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Primer validation and PCR efficiency

efficiency melting curve primer validation

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4 replies to this topic

#1 Eon's mommy

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Posted 06 December 2011 - 12:53 AM

Hi all!

I run to a problem with primer validation. I'm working on that over a two weeks now and I'm getting frustrated, because my time and money are slowly running out. I've got to validate 3 reference genes and 5 (for now) GOI.

Background info:
RNA: I've isolated RNA from fish skin with RNeasy Lipid Tissue Mini Kit (Qiagen) and checked it on Agilent (RINs between 8.5-9.5). Concentration was measured on NanoDrop.

cDNA: I've used 2 ug of RNA, treated with DNase and synthesised it with SuperScript VILO cDNA Synthesis Kit (Invitrogen).

qRT-PCR: I've made 5 series of 4-fold dilutions (from 125 ng to 488 pg RNA). I'm using SYBR GreenER from Invitrogen. Reaction volume: 10 ul

GOI-A: primers final concentration 400 nM, annealing temp.: 60°C, Ct's from 21 to 28. If you look to a picture of melting curve of GOI-A, Melting curve_GOI-A.jpg you'll see that there are some unspecific products (blue and red line) in first two dilutions (125 ng (blue) and 31.25 ng (red)). Efficiency: 122.3%, R^2: 0.992. There is also gel picture gel-GOI-A.jpg and in first two dilutions smear appears. When I excluded those two dilutions, efficiency was 147% and R^2: 0.984. Posted Image I don't understand why efficiency gets higher? Then I thought maybe there are some inhibitors involved. So I used only last two dilutions (1.95 ng and 488 pg), efficiency lowered to 115.8%, R^2:0.973. Is that mean that there are some inhibitors involved? Posted Image But if I understand efficiency-efficiency lower than 90% indicates inhibitors and efficiency higher than 110% indicates unspecific products, primer dimers or pipetting error. My melting curve doesn't show unspecific product (when first two dilution are excluded) then why efficiency jumps to 147? Am I really so bad with pipetting Posted Image How to solve this?

Then there is second GOI-B. When I tried to validate primers with same dilution series, Ct's occurred only in first two dilutions (125 ng and 31.25 ng), higher dilutions showed no amplification Posted Image. How to solve that? Is it possible to use one dilution for one GOI and another dilution for second GOI?

I hate validation Posted Image . Could you share with me, how long and how tricky can primer validation be? What to do if you don't have to much time or resources to spare? I don't know if I'm doing something wrong here Posted Image

Help me out, please Posted Image What are the steps/recipe for successful primer validation?

Urska

#2 Trof

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Posted 06 December 2011 - 04:13 AM

What were the Cts in your reaction for GOI-B? It's possible to use different dilution for different genes, if you need it for efficiency calculation, depends on abundancy. How exactly you dilute your samples?

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#3 Eon's mommy

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Posted 06 December 2011 - 05:07 AM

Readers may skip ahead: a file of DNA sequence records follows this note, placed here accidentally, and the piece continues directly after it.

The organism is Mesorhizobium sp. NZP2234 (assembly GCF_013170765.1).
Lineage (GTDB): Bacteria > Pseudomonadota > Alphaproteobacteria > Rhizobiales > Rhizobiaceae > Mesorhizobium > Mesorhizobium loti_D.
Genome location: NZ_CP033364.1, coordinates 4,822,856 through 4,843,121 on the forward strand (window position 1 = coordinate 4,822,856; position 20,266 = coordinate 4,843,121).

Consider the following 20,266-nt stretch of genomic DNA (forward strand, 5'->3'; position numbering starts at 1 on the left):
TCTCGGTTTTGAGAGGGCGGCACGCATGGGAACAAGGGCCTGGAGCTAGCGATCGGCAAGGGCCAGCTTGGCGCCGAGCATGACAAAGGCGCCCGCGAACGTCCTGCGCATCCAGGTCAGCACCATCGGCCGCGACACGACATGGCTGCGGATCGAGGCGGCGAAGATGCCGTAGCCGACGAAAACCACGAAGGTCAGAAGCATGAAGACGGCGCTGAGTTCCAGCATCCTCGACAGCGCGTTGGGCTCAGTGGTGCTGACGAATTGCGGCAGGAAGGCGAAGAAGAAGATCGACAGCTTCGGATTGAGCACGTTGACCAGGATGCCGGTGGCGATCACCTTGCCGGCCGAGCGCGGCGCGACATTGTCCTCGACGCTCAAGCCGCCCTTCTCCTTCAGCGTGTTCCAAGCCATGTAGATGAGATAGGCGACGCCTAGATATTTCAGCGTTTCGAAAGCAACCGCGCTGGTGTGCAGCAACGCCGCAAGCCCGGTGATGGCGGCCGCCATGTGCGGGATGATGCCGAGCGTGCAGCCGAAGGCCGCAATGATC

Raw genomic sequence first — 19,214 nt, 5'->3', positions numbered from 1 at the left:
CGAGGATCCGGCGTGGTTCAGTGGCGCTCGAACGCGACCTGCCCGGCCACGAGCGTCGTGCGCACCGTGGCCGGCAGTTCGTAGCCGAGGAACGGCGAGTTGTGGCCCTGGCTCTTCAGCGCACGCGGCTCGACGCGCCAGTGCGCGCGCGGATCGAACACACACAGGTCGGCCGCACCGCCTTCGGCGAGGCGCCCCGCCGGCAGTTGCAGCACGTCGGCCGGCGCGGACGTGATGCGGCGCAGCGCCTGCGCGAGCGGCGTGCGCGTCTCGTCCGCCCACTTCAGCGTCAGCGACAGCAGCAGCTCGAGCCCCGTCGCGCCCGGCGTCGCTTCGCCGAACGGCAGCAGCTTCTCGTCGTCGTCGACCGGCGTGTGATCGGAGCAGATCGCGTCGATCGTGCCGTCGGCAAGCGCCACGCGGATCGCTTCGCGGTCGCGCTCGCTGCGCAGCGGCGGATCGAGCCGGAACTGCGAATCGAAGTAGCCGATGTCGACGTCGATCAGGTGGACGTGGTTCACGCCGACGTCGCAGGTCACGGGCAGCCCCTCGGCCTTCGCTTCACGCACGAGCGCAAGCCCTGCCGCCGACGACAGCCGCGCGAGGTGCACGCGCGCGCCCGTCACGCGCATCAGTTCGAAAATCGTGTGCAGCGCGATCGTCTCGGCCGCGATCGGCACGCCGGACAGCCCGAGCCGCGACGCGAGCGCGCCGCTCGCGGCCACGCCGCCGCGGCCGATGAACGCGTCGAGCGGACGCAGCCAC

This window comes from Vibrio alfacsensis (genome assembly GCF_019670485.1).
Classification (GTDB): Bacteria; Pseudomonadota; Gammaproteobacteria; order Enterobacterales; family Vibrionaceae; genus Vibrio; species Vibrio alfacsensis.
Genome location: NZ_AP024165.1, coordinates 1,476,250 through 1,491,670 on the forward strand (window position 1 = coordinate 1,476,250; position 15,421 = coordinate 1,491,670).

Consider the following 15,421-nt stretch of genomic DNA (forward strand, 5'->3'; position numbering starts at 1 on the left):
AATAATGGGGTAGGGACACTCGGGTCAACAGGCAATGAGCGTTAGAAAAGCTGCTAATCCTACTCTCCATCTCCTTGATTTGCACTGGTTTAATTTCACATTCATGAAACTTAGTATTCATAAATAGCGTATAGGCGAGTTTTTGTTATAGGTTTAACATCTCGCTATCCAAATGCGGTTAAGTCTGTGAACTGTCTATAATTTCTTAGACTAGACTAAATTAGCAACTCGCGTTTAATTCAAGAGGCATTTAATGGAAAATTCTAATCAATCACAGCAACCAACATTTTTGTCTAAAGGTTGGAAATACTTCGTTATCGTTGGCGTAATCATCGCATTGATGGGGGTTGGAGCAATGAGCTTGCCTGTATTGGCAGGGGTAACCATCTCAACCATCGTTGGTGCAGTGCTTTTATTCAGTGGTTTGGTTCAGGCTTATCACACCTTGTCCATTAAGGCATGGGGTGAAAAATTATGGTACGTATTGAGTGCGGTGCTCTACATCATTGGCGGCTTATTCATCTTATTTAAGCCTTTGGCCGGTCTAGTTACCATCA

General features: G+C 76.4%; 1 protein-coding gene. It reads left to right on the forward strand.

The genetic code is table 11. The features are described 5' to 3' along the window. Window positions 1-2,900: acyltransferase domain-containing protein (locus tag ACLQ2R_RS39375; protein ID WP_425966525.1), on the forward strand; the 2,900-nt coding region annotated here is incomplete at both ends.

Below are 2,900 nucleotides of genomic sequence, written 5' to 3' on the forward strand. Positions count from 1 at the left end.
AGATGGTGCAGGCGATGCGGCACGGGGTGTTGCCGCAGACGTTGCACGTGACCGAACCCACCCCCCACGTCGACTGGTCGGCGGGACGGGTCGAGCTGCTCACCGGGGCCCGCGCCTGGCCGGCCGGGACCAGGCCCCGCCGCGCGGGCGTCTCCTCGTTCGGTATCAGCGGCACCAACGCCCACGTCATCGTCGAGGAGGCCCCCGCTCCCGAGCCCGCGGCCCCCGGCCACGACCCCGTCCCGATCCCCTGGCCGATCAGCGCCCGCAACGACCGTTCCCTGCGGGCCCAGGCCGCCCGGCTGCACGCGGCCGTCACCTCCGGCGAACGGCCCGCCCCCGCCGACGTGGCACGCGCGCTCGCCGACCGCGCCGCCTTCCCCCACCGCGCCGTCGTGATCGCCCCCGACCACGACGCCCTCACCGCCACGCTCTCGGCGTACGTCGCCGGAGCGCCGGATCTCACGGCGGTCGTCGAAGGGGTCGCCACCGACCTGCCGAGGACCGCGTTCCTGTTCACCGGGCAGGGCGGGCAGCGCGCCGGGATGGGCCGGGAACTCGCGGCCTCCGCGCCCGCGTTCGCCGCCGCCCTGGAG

For GOI-B Cts were higher than 35. I've diluted my cDNA 1:4, 1:16, 1:64, 1:256, 1:1024 and 1:4096. For validation I used dilutions from 1:16 to 1:4096. I didn't use 1:4 dilution (500 ng RNA), because I think this is too much template for qRT-PCR.

Dilutions:
1:16 16 ul 1:4 cDNA + 48 ul water
1:64 16 ul 1:16 cDNA + 48 ul water
1:256 16 ul 1:64 cDNA + 48 ul water
etc.

Is it not true that with dilution series you also get an answer which dilution you'll use for relative quantification of GOI? Or to put it other way around. How do you know which dilution to use in relative quantification of GOIs? I'm asking this because if GOI-A amplifies, for example, in 1:16 (lower dilutions result in no amplification) and GOI-B amplifies only in 1:2, what can you do to solve this problem?

Urska

#4 doxorubicin

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Posted 06 December 2011 - 12:23 PM

In my experience you need to use "concentrated" standards to get an efficiency less than 100%. Typically, I run a qPCR in my SYBR green master mix to generate the product, purify it with Qiaquick, then dilute it 1:10, 1:100, 1:1000.....
Almost without fail the standards that give a really nice straight standard curve (R2=1, and efficiency less than 100%) are 1:100, 1:1000, 1:10000, and 1:100000. If I try to use the next 2 or three dilutions, the curve slants to greater than 100%.

#5 Eon's mommy

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Posted 07 December 2011 - 01:41 AM

In my experience you need to use "concentrated" standards to get an efficiency less than 100%. Typically, I run a qPCR in my SYBR green master mix to generate the product, purify it with Qiaquick, then dilute it 1:10, 1:100, 1:1000.....
Almost without fail the standards that give a really nice straight standard curve (R2=1, and efficiency less than 100%) are 1:100, 1:1000, 1:10000, and 1:100000. If I try to use the next 2 or three dilutions, the curve slants to greater than 100%.


But I used more "concentrated" standards than you do. I used 1:16, 1:64, 1:256, 1:1024 and 1:4096. Well I can try to do 10-fold dilution series like you, but I'm a little sceptic if that will work. I don't see why it should work better than current dilution series Posted Image





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